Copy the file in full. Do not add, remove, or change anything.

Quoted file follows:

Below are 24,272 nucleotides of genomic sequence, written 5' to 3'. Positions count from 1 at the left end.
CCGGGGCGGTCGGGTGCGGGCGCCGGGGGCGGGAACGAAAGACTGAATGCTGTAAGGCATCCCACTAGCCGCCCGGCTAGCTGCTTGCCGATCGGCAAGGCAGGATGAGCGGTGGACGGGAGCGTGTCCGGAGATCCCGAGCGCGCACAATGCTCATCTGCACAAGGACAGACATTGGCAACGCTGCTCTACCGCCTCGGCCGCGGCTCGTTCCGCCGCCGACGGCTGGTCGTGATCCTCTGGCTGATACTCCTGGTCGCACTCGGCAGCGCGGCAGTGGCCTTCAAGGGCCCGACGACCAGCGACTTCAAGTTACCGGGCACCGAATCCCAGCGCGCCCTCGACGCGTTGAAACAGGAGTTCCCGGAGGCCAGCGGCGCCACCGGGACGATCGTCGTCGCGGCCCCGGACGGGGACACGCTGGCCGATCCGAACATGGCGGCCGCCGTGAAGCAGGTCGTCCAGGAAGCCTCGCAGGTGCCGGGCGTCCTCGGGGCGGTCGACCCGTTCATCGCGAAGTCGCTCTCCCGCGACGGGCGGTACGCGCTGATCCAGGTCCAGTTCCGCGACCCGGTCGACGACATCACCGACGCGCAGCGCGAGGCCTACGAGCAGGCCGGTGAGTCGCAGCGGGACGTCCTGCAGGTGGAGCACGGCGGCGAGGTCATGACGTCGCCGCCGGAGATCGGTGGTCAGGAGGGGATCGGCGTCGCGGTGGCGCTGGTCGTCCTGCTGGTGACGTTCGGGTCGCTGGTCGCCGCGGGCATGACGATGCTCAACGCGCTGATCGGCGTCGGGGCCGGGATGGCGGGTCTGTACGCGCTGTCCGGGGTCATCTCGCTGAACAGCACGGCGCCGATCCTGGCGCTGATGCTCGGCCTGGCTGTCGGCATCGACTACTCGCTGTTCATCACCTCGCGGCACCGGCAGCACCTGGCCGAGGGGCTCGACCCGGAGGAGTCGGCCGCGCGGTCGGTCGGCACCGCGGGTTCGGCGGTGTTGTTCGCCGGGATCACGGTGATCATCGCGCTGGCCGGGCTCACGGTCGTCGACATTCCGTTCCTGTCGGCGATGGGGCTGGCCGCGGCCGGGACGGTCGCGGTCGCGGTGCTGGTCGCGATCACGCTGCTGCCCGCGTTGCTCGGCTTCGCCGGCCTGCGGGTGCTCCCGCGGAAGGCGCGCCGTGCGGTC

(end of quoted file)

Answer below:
Below are 24,272 nucleotides of genomic sequence, written 5' to 3'. Positions count from 1 at the left end.
CCGGGGCGGTCGGGTGCGGGCGCCGGGGGCGGGAACGAAAGACTGAATGCTGTAAGGCATCCCACTAGCCGCCCGGCTAGCTGCTTGCCGATCGGCAAGGCAGGATGAGCGGTGGACGGGAGCGTGTCCGGAGATCCCGAGCGCGCACAATGCTCATCTGCACAAGGACAGACATTGGCAACGCTGCTCTACCGCCTCGGCCGCGGCTCGTTCCGCCGCCGACGGCTGGTCGTGATCCTCTGGCTGATACTCCTGGTCGCACTCGGCAGCGCGGCAGTGGCCTTCAAGGGCCCGACGACCAGCGACTTCAAGTTACCGGGCACCGAATCCCAGCGCGCCCTCGACGCGTTGAAACAGGAGTTCCCGGAGGCCAGCGGCGCCACCGGGACGATCGTCGTCGCGGCCCCGGACGGGGACACGCTGGCCGATCCGAACATGGCGGCCGCCGTGAAGCAGGTCGTCCAGGAAGCCTCGCAGGTGCCGGGCGTCCTCGGGGCGGTCGACCCGTTCATCGCGAAGTCGCTCTCCCGCGACGGGCGGTACGCGCTGATCCAGGTCCAGTTCCGCGACCCGGTCGACGACATCACCGACGCGCAGCGCGAGGCCTACGAGCAGGCCGGTGAGTCGCAGCGGGACGTCCTGCAGGTGGAGCACGGCGGCGAGGTCATGACGTCGCCGCCGGAGATCGGTGGTCAGGAGGGGATCGGCGTCGCGGTGGCGCTGGTCGTCCTGCTGGTGACGTTCGGGTCGCTGGTCGCCGCGGGCATGACGATGCTCAACGCGCTGATCGGCGTCGGGGCCGGGATGGCGGGTCTGTACGCGCTGTCCGGGGTCATCTCGCTGAACAGCACGGCGCCGATCCTGGCGCTGATGCTCGGCCTGGCTGTCGGCATCGACTACTCGCTGTTCATCACCTCGCGGCACCGGCAGCACCTGGCCGAGGGGCTCGACCCGGAGGAGTCGGCCGCGCGGTCGGTCGGCACCGCGGGTTCGGCGGTGTTGTTCGCCGGGATCACGGTGATCATCGCGCTGGCCGGGCTCACGGTCGTCGACATTCCGTTCCTGTCGGCGATGGGGCTGGCCGCGGCCGGGACGGTCGCGGTCGCGGTGCTGGTCGCGATCACGCTGCTGCCCGCGTTGCTCGGCTTCGCCGGCCTGCGGGTGCTCCCGCGGAAGGCGCGCCGTGCGGTC